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October 2019 Bulletin

Near-Surface Geophysical Mapping of Pilot Knob Volcano, Austin, Texas, USA
Mustafa Saribudak¹, and S. Christopher Caran²
¹Environmental Geophysics Associates, Austin, Texas Email: ega@pdq.net
²Texas Development Board, Austin, Texas
This article has been reproduced with permission from the Oil and Gas Journal, with a modification to the title and Figure 1. The original title is ‘Resistivity, magnetic data delineate volcanic tuff in Travis County, Tex’.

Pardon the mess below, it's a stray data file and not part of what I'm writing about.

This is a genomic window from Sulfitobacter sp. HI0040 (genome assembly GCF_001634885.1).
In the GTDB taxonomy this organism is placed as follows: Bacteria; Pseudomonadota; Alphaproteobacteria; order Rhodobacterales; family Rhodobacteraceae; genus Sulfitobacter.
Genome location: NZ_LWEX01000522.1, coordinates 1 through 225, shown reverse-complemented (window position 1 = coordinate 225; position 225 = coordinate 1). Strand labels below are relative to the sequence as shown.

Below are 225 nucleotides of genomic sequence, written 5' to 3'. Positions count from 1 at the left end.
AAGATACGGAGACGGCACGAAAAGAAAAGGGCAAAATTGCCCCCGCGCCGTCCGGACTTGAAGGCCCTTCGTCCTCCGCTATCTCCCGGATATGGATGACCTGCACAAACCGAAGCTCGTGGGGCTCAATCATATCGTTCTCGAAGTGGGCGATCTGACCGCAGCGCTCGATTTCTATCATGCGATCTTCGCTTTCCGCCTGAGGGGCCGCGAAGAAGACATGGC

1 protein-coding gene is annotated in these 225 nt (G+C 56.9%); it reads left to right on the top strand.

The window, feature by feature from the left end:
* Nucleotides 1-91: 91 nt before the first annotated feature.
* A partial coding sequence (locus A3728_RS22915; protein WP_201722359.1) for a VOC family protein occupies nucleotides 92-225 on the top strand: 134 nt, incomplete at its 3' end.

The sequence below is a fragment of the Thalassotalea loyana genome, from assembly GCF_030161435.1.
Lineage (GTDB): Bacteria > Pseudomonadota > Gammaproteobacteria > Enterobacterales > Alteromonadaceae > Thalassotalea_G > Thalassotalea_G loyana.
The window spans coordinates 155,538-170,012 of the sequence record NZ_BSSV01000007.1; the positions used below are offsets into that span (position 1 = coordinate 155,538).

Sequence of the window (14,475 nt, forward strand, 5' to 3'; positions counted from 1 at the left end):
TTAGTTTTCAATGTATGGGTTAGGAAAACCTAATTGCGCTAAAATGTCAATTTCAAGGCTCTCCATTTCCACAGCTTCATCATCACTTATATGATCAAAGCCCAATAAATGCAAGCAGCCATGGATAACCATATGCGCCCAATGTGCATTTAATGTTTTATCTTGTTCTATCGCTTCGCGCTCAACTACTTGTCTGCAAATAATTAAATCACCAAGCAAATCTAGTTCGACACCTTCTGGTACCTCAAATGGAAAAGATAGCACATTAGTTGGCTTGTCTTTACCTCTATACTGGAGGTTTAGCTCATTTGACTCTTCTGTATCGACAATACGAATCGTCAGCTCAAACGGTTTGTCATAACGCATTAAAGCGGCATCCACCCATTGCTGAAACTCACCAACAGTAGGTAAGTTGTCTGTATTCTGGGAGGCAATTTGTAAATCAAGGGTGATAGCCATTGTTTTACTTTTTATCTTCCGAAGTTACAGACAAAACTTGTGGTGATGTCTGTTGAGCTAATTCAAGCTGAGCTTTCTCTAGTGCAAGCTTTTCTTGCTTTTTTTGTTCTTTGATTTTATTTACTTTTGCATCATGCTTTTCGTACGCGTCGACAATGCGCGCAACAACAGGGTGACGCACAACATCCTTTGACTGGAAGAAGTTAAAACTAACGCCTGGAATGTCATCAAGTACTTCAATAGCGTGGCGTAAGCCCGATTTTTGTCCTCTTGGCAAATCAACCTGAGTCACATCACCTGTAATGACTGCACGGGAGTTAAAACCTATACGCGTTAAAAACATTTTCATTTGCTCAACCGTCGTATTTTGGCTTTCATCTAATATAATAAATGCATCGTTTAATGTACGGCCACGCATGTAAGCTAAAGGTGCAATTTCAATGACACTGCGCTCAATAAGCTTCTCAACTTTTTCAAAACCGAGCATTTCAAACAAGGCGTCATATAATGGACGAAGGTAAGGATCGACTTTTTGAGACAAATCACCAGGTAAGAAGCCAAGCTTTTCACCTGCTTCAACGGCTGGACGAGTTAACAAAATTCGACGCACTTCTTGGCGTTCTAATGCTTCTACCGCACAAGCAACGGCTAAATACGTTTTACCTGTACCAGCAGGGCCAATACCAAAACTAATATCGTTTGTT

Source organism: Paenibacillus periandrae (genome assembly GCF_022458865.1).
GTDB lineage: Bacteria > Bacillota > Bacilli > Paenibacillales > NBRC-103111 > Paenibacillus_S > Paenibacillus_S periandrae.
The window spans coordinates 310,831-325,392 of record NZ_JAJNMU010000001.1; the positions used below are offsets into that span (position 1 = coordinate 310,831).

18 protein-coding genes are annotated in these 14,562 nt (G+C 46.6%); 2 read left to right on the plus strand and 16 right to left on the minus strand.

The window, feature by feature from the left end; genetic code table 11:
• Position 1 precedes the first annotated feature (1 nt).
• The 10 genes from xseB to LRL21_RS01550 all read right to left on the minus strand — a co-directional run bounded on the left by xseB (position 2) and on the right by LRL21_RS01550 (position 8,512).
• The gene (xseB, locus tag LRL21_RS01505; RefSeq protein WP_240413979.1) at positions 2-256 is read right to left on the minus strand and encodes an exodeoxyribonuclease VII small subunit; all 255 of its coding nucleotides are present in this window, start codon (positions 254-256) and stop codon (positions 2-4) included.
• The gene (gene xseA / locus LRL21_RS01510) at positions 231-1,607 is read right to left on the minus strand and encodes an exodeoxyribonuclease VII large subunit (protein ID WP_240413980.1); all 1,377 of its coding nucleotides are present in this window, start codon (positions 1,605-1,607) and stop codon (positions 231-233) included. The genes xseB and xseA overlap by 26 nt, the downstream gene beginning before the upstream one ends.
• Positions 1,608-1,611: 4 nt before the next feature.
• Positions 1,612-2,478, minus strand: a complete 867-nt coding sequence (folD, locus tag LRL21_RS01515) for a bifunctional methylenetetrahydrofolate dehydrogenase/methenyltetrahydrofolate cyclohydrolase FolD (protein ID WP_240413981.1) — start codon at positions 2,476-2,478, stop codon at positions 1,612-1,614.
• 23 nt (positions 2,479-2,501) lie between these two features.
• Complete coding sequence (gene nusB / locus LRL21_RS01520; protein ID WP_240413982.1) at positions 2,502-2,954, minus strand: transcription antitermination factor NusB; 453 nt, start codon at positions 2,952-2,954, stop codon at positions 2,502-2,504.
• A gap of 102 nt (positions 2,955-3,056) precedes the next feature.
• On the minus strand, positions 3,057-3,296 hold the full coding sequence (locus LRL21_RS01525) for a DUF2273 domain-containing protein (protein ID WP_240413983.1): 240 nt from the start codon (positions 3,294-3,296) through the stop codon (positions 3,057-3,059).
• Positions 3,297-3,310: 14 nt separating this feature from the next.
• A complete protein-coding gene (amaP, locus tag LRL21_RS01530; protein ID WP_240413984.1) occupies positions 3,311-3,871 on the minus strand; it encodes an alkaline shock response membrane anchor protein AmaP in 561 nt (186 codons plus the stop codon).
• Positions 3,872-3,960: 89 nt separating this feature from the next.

Pilot Knob is the eroded core of an extinct volcano 8 miles south of central Austin, TX, near Austin-Bergstrom International Airport and McKinney Falls State Park. This area is 2 miles in diameter and encompasses four small, rounded hills including Pilot Knob proper. A combination of resistivity and magnetic surveys were conducted across the Pilot Knob. Resistivity and magnetic data were collected along two profiles across the Pilot Knob volcano. Profiles 1 and 2 were located in the eastern and western parts of Pilot Knob volcano, respectively. Along profile 1, the resistivity data indicate a series of anomalies, which could be due to a combination of a dike and a volcanic caldera. Magnetic data along the same profile shows significant high and low magnetic anomalies. The magnetic data also display a significant fault anomaly. The sources causing these anomalies are likely solid basalt masses and highly weathered volcanic rocks (palagonized). Profile 2 is located about 1000 feet west of profile 1. Along profile 2, the resistivity data show a sequence of layered volcanic rock; but more significantly, it shows a well-defined low-resistivity unit in the center of the profile. This anomaly could be the mound of Pilot Knob volcano. A series of significant high and low magnetic anomalies is also observed and they correlate well with the locations of resistivity anomalies. In conclusion, the results indicate that a combination of resistivity and magnetic data provide valuable information across volcanic areas in terms of delineating volcanic features such as vent, dike, and mound. And they also help define the geological contacts of tuff and solid basaltic rocks, and faults along profiles.
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